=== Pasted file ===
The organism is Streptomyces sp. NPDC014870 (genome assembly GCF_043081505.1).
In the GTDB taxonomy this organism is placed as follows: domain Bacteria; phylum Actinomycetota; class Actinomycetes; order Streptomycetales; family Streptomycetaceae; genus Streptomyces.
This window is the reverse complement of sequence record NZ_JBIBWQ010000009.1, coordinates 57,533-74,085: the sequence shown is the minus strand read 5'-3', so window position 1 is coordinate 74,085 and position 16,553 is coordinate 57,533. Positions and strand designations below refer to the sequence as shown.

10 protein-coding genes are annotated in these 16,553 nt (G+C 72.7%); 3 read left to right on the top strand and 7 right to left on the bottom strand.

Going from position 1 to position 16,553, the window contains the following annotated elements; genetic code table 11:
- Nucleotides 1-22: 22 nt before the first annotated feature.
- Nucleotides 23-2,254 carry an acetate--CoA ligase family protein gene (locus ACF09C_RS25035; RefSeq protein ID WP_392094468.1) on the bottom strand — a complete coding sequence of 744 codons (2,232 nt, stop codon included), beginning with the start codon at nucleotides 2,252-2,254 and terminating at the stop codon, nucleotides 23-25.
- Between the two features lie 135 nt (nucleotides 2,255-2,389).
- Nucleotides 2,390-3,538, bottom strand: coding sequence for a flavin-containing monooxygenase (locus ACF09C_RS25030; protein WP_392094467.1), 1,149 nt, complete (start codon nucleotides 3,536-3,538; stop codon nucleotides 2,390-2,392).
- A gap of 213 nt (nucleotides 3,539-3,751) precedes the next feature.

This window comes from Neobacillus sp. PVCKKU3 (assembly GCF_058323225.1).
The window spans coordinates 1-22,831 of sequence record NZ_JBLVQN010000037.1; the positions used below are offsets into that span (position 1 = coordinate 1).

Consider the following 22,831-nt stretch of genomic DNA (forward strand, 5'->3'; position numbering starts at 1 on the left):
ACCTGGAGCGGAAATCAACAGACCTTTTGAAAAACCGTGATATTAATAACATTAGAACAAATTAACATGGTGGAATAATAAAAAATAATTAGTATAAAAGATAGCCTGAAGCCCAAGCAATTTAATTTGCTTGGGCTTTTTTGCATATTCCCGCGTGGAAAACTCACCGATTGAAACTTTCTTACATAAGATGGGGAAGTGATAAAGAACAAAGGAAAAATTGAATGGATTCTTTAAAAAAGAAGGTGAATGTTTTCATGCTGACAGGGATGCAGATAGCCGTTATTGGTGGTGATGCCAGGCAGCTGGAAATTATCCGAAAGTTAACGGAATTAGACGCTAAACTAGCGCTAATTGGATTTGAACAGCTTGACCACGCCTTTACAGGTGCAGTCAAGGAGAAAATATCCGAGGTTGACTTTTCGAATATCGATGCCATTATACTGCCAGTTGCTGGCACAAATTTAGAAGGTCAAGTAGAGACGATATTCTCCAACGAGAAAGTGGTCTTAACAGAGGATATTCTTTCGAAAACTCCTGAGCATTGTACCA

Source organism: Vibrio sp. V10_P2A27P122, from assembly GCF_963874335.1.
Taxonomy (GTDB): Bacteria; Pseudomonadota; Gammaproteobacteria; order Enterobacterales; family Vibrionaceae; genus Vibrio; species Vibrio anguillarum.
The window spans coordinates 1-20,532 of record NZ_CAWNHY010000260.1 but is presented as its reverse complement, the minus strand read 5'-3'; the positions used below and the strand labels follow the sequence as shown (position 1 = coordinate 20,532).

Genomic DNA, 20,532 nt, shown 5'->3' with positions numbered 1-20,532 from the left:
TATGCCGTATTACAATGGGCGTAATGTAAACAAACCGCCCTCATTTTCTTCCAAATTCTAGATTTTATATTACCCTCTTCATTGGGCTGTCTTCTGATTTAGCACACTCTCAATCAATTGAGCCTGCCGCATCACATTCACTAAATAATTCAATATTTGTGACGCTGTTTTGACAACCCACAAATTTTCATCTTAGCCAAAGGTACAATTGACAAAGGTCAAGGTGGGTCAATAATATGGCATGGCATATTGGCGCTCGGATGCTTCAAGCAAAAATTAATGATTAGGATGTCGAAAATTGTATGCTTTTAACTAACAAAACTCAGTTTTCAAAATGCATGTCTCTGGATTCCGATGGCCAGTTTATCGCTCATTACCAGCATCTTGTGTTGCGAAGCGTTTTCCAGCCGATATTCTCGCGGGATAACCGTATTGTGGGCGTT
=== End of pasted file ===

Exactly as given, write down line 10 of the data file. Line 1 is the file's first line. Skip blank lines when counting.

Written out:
- A gap of 213 nt (nucleotides 3,539-3,751) precedes the next feature.